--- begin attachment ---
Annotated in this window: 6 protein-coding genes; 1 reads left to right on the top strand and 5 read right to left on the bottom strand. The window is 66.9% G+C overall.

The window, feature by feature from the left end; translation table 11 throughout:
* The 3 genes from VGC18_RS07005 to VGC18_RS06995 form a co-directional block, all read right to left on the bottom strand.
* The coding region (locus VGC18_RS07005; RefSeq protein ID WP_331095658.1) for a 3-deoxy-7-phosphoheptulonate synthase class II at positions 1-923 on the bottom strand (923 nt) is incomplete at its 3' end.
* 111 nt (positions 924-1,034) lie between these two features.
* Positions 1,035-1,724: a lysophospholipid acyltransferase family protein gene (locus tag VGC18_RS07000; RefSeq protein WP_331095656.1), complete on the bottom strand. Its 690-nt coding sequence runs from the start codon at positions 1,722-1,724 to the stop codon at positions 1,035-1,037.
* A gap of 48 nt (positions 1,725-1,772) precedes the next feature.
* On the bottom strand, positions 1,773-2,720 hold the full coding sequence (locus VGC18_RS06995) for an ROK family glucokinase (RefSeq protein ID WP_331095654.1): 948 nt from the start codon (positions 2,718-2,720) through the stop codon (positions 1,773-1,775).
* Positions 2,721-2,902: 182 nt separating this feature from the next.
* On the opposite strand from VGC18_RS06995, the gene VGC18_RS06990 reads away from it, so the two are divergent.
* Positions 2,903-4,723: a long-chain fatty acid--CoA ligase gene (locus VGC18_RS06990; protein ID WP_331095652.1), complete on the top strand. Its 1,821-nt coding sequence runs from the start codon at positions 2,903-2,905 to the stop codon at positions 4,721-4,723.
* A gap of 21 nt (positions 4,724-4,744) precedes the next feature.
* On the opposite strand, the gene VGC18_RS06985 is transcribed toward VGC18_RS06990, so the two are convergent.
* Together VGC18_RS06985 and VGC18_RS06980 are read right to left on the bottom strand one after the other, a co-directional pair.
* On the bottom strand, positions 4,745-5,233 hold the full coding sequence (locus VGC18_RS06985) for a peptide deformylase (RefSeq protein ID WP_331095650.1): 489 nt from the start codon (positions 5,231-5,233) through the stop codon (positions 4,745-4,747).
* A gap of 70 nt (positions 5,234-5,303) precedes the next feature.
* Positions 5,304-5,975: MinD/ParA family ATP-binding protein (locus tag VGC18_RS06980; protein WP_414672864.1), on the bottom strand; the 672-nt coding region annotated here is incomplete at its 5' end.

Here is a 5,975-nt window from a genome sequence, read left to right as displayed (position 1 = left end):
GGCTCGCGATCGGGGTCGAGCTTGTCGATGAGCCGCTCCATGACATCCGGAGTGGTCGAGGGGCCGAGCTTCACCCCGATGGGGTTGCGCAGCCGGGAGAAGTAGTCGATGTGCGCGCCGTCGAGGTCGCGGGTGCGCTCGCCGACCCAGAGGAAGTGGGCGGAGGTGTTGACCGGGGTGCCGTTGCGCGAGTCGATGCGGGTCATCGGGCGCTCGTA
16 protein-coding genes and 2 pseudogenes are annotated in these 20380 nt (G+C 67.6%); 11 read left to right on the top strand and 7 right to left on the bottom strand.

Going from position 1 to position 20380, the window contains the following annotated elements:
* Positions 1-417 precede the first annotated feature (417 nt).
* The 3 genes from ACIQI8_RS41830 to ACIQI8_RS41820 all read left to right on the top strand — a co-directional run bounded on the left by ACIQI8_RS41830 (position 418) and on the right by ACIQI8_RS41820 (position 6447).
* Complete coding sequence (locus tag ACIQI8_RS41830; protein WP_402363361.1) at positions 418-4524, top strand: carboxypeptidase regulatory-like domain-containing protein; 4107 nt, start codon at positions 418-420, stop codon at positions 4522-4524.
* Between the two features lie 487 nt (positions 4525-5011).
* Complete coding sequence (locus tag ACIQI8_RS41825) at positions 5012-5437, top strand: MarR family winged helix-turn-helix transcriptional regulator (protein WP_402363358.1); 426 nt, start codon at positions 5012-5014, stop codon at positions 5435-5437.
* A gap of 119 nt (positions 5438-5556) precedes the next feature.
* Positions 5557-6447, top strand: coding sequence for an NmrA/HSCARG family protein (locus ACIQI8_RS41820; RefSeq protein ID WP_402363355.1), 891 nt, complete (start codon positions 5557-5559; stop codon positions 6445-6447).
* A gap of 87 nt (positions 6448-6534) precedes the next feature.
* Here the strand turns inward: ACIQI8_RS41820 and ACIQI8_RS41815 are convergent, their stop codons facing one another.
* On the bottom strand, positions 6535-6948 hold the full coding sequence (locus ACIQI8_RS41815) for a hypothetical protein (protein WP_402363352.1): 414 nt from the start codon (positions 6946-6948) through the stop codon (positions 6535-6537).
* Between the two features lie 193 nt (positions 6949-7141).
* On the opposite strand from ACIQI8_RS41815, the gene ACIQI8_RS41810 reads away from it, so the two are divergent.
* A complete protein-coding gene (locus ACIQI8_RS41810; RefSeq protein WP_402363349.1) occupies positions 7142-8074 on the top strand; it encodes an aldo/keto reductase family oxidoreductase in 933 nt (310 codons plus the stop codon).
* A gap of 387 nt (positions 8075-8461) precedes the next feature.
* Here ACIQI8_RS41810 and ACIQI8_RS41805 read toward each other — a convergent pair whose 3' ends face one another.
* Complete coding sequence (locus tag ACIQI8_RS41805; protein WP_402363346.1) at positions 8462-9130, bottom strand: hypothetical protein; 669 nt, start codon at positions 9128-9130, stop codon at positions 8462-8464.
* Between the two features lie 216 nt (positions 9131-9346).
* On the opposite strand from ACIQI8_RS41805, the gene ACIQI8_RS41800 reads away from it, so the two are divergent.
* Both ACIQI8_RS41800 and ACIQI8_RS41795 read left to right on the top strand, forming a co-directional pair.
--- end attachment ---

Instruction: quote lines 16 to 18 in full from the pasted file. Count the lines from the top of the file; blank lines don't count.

* A gap of 70 nt (positions 5,234-5,303) precedes the next feature.
* Positions 5,304-5,975: MinD/ParA family ATP-binding protein (locus tag VGC18_RS06980; protein WP_414672864.1), on the bottom strand; the 672-nt coding region annotated here is incomplete at its 5' end.

Here is a 5,975-nt window from a genome sequence, read left to right as displayed (position 1 = left end):